Warning #2, some people would consider the 5th book as sexually explicit in some parts. I personally don't think it's too bad, but tastes vary. Much like George RR Martin's 'A Song of Ice and Fire' series, this book series is not meant for children. Even without the sexually explicit content in the 5th book, the entire series is violent, dark, gory, and oh so entertaining in all the ways we tried to hide from our parents when we were teenagers.
I don't often say this, but this is one of the best things I've ever read in the past 20+ years of reading sci-fi and fantasy. If you believe certain aspects of this book seem 'icky' then I implore you to give it a chance. Welcome, by the way, to the ever growing army of slightly rabid Abigail Hilton fans.
Not a great read... but worth the effort.
Some of the key characters were complex and flawed. Looking into those issues added depth to the story. There is a homosexual plotline in the book, but other than the excessive inclusion of the physical/explicit components of the relationship I appreciated the authors subcontext of love being love regardless of the gender of those in the relationship.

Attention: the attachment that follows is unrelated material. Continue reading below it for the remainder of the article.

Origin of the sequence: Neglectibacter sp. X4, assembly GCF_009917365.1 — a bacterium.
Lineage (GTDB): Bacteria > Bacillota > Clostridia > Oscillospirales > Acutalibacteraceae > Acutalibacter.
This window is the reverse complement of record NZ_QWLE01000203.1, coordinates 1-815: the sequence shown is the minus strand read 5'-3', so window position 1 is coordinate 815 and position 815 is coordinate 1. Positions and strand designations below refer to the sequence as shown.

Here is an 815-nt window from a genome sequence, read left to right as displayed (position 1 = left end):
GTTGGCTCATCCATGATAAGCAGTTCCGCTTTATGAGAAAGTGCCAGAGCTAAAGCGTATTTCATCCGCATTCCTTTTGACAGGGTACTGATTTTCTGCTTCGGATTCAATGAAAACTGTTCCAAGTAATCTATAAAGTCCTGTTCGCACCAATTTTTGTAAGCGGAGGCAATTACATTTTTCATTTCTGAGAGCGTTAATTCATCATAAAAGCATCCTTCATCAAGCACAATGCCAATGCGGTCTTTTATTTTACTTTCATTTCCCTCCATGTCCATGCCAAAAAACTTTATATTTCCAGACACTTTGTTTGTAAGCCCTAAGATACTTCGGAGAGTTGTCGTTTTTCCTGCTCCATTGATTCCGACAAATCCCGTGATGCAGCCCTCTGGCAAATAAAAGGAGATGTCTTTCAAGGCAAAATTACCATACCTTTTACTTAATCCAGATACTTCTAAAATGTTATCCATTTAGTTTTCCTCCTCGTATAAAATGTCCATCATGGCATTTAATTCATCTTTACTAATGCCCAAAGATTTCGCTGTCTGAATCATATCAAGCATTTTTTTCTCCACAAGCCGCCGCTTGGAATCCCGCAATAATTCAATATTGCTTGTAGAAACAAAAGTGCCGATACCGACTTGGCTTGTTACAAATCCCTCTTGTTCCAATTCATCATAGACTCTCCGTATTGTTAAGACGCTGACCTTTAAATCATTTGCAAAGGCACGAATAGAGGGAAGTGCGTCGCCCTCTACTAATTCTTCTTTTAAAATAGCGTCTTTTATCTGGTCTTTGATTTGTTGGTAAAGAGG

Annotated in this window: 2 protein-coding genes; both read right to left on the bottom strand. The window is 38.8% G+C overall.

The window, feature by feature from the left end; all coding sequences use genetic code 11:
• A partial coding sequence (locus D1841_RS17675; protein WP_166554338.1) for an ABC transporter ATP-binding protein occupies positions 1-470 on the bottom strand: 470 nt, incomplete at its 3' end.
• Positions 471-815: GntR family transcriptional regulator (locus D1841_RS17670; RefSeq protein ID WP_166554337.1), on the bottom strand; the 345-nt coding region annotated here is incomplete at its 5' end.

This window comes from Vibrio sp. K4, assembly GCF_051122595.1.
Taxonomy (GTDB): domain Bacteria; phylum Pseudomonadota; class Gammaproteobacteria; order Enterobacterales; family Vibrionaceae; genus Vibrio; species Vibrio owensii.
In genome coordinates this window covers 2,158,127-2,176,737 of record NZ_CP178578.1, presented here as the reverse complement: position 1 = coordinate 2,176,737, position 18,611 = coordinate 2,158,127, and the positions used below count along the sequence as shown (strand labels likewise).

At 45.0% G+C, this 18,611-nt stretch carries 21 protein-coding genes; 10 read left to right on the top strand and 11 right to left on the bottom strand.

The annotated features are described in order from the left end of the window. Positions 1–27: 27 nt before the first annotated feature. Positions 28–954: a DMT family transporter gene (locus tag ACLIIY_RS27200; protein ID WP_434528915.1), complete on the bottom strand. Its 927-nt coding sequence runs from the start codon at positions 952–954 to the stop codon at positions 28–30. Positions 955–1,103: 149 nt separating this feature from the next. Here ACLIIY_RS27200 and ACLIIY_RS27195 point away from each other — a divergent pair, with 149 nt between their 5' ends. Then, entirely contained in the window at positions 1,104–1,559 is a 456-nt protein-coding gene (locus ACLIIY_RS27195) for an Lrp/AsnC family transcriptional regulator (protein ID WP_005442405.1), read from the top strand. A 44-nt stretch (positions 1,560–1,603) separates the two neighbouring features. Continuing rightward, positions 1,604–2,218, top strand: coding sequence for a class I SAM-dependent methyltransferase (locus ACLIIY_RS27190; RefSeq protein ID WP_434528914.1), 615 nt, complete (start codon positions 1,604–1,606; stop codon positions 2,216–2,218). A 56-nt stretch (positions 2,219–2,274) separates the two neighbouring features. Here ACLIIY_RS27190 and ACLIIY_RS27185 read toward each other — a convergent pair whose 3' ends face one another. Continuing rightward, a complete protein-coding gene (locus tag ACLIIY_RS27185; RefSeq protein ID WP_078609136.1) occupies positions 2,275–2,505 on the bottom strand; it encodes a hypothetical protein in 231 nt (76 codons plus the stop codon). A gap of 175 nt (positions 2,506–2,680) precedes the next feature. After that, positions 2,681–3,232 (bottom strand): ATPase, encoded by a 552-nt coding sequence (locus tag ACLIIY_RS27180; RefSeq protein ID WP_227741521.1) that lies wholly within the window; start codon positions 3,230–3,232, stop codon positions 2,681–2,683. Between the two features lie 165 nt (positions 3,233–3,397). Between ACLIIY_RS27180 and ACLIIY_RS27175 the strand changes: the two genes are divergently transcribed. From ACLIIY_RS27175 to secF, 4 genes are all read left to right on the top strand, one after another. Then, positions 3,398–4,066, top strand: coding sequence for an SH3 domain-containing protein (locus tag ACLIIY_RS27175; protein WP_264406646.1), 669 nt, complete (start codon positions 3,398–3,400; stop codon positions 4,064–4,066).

I also enjoyed the light but well planned/timed use of humor, and the use of background music worked most of the time (with only a few missteps). The ensemble cast recording worked very well in general and added to the story... the only complaint was minor and that the narrators voice was thin and not as clear/easy to hear as the cast (especially noticeable when using headphones).
I'm not a big fan of explicit sexuality in novels... a few brief scenes I can deal with but I hate to see it taking up large parts of a story. Having sex is fun... reading about sex is dull and I've never read an author who could put enough lipstick on the literary pig to make it entertaining. In my opinion about 80% of the sex could have been cut out of this series and the net result would have been a dramatic improvement in the quality of the work.
- D. Kuhn